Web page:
|Security threats within and outside Israel's borders allow it to test and improve its drones / Photo Credit: Dan Josephson (via Shutterstock)|
Drones are used each day in Israel’s military, both within and beyond its borders, wrote Guillaume Lavelle of The Times of Israel, a primarily English-language newspaper in Israel. Former military and intelligence officials populate the country’s drone industry. Some officials even became founders or engineers of local startups. Competing against China and the US, Israel is now a global force in the multibillion-dollar drone industry. There are threats surrounding Israel’s borders, providing the country plenty of opportunities to test and improve its drones.
Before Ronen Nadir founded his company BlueBird Aero Systems, he was a former military commander specializing in missile development. The firm sells combat drones all over the globe, including the WanderB VTolt that takes off and lands like a helicopter, and has wings to improve its speed. The company’s combat drones can take off and land in a jungle, a town, or the deck of a boat. Nadir said, “You will not believe it, but it took only four and a half months” from the first concept, scribbled on paper until this UAV was demonstrated to the first customer.”
When an American company creates a mini-UAV and it is used by the Marines in Iraq and Afghanistan, it takes a few years to develop the system before it can be used on the battlefield, Nadir noted. He explained that the engineers working on the development of the systems operate the drones right on the battlefield. These engineers will return to the office with “actual and real-time feedback,” Nadir added.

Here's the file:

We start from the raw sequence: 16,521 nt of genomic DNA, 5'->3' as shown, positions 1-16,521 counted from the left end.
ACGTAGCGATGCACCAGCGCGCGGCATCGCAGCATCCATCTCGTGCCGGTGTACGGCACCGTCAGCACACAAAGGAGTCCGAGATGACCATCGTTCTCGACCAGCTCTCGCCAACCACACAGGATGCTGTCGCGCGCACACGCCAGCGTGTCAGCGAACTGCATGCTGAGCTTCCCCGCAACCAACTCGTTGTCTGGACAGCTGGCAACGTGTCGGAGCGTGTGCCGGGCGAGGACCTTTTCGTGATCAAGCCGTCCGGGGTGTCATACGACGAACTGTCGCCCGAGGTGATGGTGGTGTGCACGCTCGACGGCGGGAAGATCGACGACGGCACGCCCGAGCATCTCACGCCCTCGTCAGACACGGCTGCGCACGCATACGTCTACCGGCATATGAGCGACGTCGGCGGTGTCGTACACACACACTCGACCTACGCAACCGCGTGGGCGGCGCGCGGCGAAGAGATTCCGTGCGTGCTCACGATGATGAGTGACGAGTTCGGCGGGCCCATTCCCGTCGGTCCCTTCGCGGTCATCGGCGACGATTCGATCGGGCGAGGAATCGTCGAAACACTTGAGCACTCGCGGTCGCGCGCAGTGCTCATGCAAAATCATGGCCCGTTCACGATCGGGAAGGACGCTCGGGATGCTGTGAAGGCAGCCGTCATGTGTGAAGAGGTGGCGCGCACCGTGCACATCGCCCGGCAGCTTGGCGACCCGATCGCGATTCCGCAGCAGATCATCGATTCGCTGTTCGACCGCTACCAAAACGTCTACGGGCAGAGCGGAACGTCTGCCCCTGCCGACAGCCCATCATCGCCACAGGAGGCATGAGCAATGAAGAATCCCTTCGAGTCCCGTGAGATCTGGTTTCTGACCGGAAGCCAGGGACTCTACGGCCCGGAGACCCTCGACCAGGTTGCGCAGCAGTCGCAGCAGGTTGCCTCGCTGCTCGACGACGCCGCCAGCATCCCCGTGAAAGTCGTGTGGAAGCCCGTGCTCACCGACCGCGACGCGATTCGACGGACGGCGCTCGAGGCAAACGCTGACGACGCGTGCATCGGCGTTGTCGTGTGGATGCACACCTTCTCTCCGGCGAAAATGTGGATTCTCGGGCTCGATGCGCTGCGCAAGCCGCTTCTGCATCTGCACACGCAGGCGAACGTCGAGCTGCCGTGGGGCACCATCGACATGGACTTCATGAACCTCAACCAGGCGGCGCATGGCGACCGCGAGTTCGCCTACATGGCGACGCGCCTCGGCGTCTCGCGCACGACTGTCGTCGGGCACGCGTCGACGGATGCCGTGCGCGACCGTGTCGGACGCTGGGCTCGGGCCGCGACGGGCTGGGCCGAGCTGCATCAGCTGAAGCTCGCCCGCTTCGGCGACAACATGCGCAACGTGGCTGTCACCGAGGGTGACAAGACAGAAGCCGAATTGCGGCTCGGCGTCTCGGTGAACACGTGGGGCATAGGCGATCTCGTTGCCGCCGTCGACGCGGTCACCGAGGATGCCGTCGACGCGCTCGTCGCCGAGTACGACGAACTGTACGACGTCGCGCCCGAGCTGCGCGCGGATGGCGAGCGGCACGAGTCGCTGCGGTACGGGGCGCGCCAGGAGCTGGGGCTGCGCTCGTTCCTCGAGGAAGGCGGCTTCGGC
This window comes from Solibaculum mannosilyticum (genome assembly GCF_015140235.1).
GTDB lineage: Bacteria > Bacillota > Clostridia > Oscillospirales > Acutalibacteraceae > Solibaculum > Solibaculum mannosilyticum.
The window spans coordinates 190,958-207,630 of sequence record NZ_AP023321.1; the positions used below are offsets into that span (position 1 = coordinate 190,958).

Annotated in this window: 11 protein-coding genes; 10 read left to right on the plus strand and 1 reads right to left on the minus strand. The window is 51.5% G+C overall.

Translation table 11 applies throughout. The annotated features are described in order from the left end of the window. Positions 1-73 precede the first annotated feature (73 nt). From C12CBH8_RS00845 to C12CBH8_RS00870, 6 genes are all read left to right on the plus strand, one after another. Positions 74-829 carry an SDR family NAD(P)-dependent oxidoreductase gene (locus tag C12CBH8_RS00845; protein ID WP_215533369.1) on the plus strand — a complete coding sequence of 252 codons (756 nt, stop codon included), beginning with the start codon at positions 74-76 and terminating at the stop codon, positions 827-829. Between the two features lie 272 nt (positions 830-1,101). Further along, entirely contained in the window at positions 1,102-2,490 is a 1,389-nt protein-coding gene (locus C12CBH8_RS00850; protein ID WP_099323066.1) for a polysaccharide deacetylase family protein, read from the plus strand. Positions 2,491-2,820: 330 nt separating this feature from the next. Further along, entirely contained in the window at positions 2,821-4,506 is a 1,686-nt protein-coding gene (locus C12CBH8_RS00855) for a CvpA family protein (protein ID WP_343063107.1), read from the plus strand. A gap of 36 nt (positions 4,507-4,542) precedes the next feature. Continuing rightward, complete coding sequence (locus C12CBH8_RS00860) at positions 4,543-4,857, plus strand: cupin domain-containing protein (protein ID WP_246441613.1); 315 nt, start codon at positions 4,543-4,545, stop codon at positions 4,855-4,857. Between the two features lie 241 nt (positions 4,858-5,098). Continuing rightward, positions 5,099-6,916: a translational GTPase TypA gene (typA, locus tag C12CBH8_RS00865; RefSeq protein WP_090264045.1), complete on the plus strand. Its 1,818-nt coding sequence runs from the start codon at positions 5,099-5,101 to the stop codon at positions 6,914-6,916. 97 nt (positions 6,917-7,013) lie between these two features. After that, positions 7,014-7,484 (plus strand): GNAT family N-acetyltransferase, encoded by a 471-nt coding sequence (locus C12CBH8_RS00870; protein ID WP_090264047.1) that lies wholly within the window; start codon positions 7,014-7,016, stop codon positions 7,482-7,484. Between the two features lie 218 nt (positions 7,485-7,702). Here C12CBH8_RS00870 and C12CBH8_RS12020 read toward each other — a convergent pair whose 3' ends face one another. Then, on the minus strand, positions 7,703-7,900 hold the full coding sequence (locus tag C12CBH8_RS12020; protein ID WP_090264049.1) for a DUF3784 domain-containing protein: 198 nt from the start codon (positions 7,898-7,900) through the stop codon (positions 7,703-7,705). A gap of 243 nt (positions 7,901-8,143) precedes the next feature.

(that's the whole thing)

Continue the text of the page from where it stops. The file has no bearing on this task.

Hence, development cycles are short, enabling Israel to be the pioneer of the technology. Nadir stated, “The difficulty with ranking Israeli companies in the market is that they are very secretive over what they are selling and to who, as are the Chinese.” At a recent conference for Israeli drones at Airport City, Nadav Argaman, head of the Shin Bet internal intelligence services, asserted that Israeli technologies allow civilians to live comfortably without knowing what is happening “under the surface.” Former deputy police chief Zohar Dvir stated, “In order to be alive we have always to be a stage ahead, including in drones.”
Ben Alfi from agricultural drones firm BWR Robotics said drones are revolutionizing agricultural practices, be it pollination, spraying, or harvesting. For Alfi, the biggest opportunity right now is in agriculture.